Staying informed: Buddhist monks reading court documents during a break at the hearing against Khieu Samphan (inset) in Phnom Penh. - AP
PHNOM PENH: Cambodia’s UN-backed Khmer Rouge court began a second trial of two former regime leaders on charges including genocide of Vietnamese people and ethnic Muslims, forced marriages and rape.
The complex case of the regime’s two most senior surviving leaders has been split into a series of smaller trials, initially focusing on the forced evacuation of people into rural labour camps and related crimes against humanity.
The first trial against “Brother Number Two” Nuon Chea, 88, and former head of state Khieu Samphan, 83, was completed late last year, with the verdict – and possible sentences – set to be delivered on Aug 7.
At the opening hearing of the second trial yesterday, judge Nil Nonn read out the charges against both suspects as more than 300 people watched the proceedings from the court’s public gallery.
Nuon Chea did not attend the hearing for health reasons, while Khieu Samphan sat in court alongside his defence team.
During the inaugural session of the second trial, which focuses on genocide and other crimes against humanity, judges will discuss issues such as reparations for victims.
“The second trial is equally important as the first, and more victims and witnesses will have the opportunity to testify about their experiences and suffering during the Khmer Rouge regime, on a broader range of criminal allegations,” court spokesman Lars Olsen said.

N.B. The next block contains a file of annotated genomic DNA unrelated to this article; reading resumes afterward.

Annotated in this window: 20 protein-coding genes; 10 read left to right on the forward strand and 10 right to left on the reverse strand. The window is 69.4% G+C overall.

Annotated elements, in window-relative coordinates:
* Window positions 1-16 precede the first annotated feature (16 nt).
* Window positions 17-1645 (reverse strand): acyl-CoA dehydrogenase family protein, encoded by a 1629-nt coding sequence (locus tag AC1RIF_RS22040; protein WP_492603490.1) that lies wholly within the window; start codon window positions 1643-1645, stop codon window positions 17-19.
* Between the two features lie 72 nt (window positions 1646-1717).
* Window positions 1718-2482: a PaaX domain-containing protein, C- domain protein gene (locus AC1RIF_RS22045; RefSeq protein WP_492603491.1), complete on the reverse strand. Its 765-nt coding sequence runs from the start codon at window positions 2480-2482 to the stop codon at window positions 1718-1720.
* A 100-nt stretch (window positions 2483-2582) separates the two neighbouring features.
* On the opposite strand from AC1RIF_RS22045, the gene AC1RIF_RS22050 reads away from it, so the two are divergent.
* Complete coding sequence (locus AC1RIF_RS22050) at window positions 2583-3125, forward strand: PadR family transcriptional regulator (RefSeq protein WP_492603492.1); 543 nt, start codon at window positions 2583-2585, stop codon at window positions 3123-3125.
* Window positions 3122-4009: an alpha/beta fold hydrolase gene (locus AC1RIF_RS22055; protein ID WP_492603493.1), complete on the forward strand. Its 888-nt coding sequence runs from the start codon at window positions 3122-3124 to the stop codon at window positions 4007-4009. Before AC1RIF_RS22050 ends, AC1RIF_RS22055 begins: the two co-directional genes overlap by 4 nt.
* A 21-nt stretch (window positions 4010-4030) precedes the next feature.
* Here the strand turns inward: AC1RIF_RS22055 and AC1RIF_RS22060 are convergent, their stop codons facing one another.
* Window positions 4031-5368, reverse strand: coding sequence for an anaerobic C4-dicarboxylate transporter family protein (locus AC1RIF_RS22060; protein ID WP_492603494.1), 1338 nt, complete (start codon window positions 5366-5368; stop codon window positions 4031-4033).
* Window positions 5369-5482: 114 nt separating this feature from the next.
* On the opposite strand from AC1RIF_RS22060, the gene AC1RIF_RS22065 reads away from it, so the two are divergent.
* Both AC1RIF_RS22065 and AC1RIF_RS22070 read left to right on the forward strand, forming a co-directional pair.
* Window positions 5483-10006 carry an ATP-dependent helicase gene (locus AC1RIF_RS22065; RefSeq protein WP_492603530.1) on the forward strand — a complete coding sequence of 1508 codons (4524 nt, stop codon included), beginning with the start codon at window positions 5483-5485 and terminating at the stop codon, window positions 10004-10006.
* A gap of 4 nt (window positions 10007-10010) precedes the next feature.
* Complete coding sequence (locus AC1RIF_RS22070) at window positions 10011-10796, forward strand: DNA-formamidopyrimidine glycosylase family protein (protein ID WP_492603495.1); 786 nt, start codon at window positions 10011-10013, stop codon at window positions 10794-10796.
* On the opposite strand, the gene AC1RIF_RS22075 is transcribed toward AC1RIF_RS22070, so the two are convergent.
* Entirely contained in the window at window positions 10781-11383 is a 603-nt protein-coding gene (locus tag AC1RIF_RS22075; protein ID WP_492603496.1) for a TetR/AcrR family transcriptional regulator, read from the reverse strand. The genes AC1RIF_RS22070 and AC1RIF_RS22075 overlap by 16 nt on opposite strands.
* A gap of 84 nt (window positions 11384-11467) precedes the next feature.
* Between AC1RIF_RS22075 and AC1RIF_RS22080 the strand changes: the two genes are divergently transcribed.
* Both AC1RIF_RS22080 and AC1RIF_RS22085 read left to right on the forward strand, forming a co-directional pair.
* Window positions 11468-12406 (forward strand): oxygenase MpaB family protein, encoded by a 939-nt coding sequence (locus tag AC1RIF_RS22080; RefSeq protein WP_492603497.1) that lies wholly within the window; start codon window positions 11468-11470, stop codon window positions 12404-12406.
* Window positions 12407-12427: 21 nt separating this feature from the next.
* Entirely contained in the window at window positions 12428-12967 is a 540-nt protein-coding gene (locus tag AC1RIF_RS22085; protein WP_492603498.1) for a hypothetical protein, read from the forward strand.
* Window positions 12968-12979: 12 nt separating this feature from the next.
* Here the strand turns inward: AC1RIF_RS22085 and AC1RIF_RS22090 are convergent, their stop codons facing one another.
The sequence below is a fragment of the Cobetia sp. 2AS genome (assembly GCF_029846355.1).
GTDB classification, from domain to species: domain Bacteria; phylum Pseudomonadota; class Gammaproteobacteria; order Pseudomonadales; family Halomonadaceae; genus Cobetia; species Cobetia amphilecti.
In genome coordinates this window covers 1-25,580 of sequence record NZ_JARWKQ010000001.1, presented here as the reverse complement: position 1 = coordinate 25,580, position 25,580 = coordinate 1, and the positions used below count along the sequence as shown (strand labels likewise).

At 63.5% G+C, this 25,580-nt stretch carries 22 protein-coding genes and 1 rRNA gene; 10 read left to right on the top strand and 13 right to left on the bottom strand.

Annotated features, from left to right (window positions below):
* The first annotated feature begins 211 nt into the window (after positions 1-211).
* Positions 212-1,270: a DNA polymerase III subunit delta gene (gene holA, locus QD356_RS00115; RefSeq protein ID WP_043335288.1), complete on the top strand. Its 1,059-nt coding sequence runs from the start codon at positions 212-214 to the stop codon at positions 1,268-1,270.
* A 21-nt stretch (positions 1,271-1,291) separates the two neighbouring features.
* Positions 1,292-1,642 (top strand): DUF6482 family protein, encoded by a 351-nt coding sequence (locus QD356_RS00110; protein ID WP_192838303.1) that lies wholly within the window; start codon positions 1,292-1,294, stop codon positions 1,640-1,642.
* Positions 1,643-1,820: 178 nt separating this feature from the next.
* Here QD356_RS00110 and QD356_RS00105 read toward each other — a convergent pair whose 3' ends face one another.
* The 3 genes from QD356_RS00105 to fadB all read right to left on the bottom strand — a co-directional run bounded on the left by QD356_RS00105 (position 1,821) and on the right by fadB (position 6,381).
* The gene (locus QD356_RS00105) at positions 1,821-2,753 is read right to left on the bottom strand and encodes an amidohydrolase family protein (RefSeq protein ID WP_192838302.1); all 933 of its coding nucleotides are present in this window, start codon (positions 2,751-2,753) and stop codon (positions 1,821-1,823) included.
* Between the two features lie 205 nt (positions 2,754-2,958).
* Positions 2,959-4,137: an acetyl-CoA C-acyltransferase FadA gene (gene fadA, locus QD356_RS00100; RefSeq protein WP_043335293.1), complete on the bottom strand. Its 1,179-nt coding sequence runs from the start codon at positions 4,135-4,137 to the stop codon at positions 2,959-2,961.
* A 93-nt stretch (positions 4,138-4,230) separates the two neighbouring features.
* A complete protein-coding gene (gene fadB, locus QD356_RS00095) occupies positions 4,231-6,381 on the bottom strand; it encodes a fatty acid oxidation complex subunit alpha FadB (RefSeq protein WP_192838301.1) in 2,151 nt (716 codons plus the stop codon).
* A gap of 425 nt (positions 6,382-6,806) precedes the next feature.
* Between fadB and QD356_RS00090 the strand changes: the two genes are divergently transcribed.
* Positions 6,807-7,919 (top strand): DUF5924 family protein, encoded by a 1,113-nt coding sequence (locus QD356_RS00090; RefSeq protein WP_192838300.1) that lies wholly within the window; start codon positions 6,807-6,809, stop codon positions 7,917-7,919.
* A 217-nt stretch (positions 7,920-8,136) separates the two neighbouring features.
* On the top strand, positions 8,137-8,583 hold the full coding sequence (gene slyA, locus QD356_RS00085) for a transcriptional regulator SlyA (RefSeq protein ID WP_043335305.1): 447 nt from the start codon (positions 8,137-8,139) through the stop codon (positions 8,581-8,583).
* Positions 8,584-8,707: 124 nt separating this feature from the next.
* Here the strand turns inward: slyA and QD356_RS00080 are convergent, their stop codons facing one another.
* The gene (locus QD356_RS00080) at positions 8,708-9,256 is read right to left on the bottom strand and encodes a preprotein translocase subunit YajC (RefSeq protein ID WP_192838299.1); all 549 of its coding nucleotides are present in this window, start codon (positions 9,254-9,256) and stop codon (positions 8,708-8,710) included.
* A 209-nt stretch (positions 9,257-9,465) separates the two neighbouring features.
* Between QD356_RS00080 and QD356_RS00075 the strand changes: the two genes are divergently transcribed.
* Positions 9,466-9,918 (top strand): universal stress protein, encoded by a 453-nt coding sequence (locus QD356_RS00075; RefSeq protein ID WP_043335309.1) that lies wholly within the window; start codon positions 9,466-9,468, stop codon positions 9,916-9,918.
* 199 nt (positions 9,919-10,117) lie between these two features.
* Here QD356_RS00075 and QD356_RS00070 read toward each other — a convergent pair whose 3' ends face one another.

The mass killings of an estimated 100,000 to 500,000 ethnic Cham Muslims and 20,000 Vietnamese form the basis of the genocide charges against Nuon Chea and Khieu Samphan.
Before these charges were filed, the treatment of the minority Muslim group and Vietnamese community was rarely discussed.
The pair also face a string of other charges for the deaths of up to two million people through starvation, overwork or execution during the Khmer Rouge’s 1975-1979 rule.
Most of these deaths do not fall under the charge of genocide, which is defined by the United Nations as “acts committed with intent to destroy, in whole or in part, a national, ethnic, racial or religious group”.
It is not known how long the second trial will last, but Olsen estimated it may go on until 2016 with hearings covering crimes committed at Khmer Rouge labour camps and prisons including the notorious Tuol Sleng, also known as S-21.
“This trial is very important for me as a victim who lost both parents in Tuol Sleng,” said 45-year-old Norng Chan Phal, one of just a handful of survivors from the prison.
“Those who committed genocide and killed their own people must be punished seriously.” — AFP